If you wait two hours and your triptan’s still not working, you might have to use another acute treatment (like an NSAID) for that attack. You could also try heading to a dark, quiet room and using home remedies to help relieve the pain.
But don’t give up on that triptan altogether! Like many migraine medications, it can take a few tries to see if a triptan is going to work for you.
Tried the same triptan two or three times with no results? Speak to your doctor about trying a different triptan (there are seven options!). Yes, it might be tempting to conclude that triptans don’t work, but it’s possible that you just haven’t found the right one for you.
What other migraine treatments can be taken alongside triptans?
Studies have shown that taking a triptan and an NSAID (non-steroidal anti-inflammatory drug) during a migraine attack can be a very effective combination for managing pain.
In addition, you can also take an anti-nausea medication, such as metoclopramide, to help with any nausea (from the triptan or from your migraine itself).
Lastly, if you experience several migraines a month, you might want to consider pairing triptans with a preventative treatment. Still, it’s best to take as few medications as possible in an effort to reduce side effects and cost. And it’s for this very reason that we recommend starting with one acute migraine treatment.
Which brings us to…
Who should take triptans?
Cove often recommends people who’ve only ever tried over-the-counter migraine remedies begin their treatment journey with triptan therapy (accompanied by an anti-nausea medication, if needed). We use the word journey on purpose: Everyone’s migraines are different, which means finding the best treatment plan for you might take time.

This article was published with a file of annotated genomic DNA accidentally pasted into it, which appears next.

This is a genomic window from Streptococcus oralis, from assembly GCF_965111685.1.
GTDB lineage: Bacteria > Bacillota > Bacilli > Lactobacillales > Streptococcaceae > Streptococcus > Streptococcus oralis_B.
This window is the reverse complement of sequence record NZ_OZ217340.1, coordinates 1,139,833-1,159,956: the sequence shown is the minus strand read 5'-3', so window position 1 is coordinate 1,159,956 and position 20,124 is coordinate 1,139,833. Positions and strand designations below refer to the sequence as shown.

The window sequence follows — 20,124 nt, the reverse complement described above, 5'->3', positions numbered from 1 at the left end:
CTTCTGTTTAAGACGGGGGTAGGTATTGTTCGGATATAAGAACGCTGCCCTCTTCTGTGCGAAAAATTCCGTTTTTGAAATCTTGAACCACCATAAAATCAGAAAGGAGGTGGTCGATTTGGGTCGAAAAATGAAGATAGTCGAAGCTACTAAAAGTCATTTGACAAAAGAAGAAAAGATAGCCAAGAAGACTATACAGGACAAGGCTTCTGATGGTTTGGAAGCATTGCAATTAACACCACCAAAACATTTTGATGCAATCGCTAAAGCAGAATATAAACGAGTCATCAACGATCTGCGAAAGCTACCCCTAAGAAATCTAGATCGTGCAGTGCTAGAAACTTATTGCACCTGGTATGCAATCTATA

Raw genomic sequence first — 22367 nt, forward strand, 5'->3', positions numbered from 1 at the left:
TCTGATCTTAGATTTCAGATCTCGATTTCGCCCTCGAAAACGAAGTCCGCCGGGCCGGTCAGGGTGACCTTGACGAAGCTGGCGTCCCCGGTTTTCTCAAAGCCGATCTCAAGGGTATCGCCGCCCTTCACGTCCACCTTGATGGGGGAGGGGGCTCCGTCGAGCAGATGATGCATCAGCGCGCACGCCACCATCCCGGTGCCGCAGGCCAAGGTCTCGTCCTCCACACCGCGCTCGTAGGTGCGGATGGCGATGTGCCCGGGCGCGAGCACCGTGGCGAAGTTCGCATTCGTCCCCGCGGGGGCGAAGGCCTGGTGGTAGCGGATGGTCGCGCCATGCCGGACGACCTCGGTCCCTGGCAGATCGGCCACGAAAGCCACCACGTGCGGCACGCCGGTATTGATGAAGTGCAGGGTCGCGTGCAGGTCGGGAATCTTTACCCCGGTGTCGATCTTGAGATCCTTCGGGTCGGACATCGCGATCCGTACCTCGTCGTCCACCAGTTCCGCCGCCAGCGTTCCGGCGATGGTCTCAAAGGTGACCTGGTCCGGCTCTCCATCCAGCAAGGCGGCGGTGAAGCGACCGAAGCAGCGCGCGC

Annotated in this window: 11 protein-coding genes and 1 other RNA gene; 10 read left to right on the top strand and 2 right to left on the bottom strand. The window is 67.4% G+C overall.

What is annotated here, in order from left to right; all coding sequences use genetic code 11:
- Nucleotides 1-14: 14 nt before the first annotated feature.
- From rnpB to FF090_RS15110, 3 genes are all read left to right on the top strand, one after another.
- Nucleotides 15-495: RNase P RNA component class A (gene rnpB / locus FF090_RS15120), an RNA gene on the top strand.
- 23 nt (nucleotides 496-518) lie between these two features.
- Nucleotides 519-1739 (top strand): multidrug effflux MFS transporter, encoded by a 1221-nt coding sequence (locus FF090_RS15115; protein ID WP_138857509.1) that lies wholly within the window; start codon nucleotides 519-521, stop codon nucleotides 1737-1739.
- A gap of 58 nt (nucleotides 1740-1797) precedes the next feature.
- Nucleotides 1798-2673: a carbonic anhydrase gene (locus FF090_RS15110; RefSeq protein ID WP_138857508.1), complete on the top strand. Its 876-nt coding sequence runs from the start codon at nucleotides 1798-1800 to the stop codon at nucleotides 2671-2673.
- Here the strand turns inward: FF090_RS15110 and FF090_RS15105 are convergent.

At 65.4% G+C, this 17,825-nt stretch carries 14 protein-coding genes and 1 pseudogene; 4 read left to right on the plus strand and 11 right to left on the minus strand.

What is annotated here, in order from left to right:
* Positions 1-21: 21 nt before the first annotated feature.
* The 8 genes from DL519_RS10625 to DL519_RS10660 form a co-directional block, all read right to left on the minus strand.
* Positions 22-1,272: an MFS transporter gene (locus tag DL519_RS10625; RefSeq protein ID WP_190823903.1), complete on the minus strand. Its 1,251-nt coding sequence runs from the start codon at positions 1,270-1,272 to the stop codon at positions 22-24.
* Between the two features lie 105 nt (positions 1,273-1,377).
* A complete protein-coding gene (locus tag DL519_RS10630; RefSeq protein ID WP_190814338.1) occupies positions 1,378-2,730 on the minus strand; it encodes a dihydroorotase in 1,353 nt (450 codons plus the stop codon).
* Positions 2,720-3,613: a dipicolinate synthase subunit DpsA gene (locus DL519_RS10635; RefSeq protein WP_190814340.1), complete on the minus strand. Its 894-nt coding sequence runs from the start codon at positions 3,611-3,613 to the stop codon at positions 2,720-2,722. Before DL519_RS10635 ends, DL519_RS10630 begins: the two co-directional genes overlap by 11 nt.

First triptan didn’t work? Don’t lose hope. We suggest trying at least two different triptans before ruling them out altogether. After all, despite all being in the same family, they’re each a little bit different.
Who shouldn’t take triptans?
While triptans are generally considered safe and effective, there are people who should consider other migraine treatments.
- People who’ve tried two or more triptans in the past without results. In that case, we recommend discussing both an alternate acute treatment, as well as a preventative treatment, with your doctor.
- People who have or are at risk of having a stroke, heart disease, uncontrolled hypertension, or Prinzmetal’s angina.
- People who are taking monoamine oxidase inhibitors, more commonly known as MAOIs. (This is only in certain situations, so make sure to let your physician know if you’re currently taking MAOIs.)
- People who are pregnant, planning to become pregnant, or breastfeeding.
While studies from The National Institute of Health have shown sumatriptans are safe for pregnant women and those who are breastfeeding, there’s not enough research on the effects of other triptans.
All this said, every person is different and we recommend speaking with your doctor about your specific needs as well as any questions. (We know, we know, you want all the answers now, but we’re committed to providing you with the best migraine care, and in this case, that means not making any claims we can’t stand by.)
Are there any side effects?
While triptans are generally considered safe, like many medications, there are potential side effects. These could include:
- hot or cold flashes
- pressure in the chest
While it’s exceedingly rare, there’s also risk of a stroke or cardiac symptoms. You should immediately contact your doctor if you experience signs of serious allergic reaction, dizziness, or difficulty breathing while taking these medications.